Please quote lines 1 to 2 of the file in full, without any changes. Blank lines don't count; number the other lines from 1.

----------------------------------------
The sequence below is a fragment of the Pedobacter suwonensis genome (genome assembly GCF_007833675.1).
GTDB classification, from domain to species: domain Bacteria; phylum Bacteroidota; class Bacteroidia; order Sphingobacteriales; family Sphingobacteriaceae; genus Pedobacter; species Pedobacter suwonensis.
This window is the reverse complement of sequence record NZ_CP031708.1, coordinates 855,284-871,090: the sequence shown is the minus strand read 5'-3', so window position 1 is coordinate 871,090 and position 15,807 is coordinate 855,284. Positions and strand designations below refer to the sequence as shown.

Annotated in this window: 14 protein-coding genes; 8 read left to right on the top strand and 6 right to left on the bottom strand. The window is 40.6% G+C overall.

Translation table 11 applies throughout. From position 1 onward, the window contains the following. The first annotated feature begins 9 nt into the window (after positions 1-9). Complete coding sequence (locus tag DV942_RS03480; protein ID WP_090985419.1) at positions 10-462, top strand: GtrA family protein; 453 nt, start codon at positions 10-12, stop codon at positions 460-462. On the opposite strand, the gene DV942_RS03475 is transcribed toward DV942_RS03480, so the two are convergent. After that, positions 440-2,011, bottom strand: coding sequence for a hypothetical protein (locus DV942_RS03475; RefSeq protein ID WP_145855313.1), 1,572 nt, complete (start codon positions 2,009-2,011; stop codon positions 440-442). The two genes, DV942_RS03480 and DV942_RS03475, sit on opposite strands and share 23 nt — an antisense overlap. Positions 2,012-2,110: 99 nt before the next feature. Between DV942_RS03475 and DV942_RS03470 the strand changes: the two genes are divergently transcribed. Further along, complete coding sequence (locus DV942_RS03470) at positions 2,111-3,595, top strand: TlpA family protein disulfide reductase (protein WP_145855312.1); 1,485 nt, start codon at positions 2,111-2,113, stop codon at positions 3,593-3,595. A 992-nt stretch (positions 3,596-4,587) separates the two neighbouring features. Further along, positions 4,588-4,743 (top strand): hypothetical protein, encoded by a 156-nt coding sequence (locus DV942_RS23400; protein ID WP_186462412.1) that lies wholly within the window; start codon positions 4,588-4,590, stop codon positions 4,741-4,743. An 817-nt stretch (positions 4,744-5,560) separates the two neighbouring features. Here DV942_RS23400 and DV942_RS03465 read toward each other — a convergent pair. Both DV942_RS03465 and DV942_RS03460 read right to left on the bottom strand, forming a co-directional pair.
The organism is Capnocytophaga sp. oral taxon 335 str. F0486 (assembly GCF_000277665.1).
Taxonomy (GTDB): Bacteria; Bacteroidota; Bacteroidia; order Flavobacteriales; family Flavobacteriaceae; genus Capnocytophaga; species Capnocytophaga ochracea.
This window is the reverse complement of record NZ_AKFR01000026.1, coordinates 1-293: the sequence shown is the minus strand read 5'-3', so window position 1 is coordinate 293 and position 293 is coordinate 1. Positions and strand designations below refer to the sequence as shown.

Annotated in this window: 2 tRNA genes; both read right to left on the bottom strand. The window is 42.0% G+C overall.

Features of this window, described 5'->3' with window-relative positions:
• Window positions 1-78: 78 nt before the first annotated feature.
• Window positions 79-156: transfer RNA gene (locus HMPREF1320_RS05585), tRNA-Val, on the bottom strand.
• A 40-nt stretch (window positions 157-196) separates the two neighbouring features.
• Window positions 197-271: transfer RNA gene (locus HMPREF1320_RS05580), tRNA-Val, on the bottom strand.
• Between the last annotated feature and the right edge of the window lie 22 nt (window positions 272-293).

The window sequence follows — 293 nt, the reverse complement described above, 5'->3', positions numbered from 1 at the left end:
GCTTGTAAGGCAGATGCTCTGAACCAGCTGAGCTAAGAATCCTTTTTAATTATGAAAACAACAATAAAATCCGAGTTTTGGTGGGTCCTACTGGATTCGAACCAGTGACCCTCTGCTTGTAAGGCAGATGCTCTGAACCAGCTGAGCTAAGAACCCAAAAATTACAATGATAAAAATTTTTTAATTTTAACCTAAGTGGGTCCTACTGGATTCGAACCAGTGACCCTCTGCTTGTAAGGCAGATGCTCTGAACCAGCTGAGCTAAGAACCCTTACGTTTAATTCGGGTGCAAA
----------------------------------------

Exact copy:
The sequence below is a fragment of the Pedobacter suwonensis genome (genome assembly GCF_007833675.1).
GTDB classification, from domain to species: domain Bacteria; phylum Bacteroidota; class Bacteroidia; order Sphingobacteriales; family Sphingobacteriaceae; genus Pedobacter; species Pedobacter suwonensis.